Dengue virus is spread by the bite of infected female Aedes mosquitoes and there is no vaccine or treatment. Aedes mosquitoes breed in clear water. During raining season, water puddle or accumulated water in can, bottle or flower tray can become possible breeding ground for vector Aedes mosquitoes. Thus, it is important to ensure there's no such water catchment containers being left around.
Dengue fever occurs widely in the tropic. The disease manifests as fever of sudden onset associated with headache, muscle and joint pains and rash. A hemorrhagic rash of characteristically bright red pinpoint spots. The classic dengue fever lasts about two to seven days. The blood platelet count of a dengue fever patient will drop below 100,000 platelets per mm³ and if it drops significantly to below 20,000 platelets per mm³, a blood platelet transfusion will be required.
In our township, when anyone has a fever that doesn't go off after 3 days, doctor will immediately do a blood test to check for sign of dengue fever, i.e. platelet drop. Upon confirmation, the patient would immediately be admitted to hospital. The dengue fever case will be reported to town council and public health department. A fogging team will be deployed the soonest possible to the street where the patient live to conduct fogging of insecticide. Sometimes inspection will be carried out. Efforts are being made by community groups to clean up our housing area and parks to remove cans, bottles, old tyres that may become water catchment for Aedes mosquitoes to breed.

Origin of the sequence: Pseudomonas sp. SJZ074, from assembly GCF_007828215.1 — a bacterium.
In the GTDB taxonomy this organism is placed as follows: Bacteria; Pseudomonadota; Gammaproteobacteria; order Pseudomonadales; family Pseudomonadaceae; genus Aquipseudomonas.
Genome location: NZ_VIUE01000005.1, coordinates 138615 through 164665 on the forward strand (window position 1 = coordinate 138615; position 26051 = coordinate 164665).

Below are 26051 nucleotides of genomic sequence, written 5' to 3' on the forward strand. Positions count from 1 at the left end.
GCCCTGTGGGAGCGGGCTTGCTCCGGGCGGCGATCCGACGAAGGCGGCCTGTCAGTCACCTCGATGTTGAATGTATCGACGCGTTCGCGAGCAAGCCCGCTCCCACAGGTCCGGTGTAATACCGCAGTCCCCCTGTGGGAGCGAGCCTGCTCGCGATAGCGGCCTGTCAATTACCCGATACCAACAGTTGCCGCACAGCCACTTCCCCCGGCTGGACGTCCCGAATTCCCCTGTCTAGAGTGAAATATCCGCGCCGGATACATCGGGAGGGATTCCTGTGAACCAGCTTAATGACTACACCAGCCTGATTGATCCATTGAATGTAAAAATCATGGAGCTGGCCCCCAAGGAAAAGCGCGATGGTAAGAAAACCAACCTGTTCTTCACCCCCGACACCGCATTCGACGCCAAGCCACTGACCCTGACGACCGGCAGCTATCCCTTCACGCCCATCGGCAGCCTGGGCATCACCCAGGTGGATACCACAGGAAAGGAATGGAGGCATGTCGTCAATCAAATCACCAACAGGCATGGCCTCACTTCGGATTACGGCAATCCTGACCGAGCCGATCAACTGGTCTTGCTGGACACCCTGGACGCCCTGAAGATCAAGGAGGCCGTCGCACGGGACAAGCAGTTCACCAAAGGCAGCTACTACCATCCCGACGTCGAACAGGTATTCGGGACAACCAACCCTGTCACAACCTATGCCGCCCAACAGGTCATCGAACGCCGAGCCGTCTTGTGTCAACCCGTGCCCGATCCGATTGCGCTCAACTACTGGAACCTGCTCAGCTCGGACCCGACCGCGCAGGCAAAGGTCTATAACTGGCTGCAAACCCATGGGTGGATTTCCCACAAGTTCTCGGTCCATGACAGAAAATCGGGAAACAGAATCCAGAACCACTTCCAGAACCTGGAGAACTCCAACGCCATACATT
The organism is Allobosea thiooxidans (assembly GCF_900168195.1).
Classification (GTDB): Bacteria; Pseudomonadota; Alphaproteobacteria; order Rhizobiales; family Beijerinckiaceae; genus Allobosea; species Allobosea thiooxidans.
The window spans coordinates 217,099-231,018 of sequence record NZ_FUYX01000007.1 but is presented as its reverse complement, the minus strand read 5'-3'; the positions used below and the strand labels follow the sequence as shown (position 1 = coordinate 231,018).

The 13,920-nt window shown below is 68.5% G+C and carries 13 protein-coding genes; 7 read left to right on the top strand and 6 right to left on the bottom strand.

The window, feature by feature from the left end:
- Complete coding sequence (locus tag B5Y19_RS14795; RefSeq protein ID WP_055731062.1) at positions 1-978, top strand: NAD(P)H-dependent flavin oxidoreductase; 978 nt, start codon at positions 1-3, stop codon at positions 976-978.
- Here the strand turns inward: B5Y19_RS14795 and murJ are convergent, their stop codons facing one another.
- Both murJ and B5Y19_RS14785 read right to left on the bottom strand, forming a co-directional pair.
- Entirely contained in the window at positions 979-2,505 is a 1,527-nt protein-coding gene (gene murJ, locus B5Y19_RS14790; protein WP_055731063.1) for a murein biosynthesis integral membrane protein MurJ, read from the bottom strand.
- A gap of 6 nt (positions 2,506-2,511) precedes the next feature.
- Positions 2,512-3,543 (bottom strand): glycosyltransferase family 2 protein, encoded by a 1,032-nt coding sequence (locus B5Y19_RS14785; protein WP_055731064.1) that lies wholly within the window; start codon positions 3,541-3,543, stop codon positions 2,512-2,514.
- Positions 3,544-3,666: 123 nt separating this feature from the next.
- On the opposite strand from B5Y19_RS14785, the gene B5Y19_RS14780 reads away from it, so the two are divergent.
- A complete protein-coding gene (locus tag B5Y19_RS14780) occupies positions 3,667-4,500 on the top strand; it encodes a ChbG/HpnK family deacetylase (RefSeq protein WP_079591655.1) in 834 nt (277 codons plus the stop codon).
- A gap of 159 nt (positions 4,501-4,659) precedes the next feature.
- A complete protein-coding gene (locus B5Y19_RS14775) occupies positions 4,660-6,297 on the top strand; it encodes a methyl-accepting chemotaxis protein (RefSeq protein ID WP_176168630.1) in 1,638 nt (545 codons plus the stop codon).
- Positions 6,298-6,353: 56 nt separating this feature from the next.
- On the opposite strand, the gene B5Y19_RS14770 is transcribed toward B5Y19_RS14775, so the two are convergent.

A fogging had taken place recently on our street. Being a former dengue fever patient, I welcome this fogging exercise. I hope it will terminate all the Aedes mosquitoes in our area. A second bite by this mosquito will be fatal for a former patient. It can lead to more complication.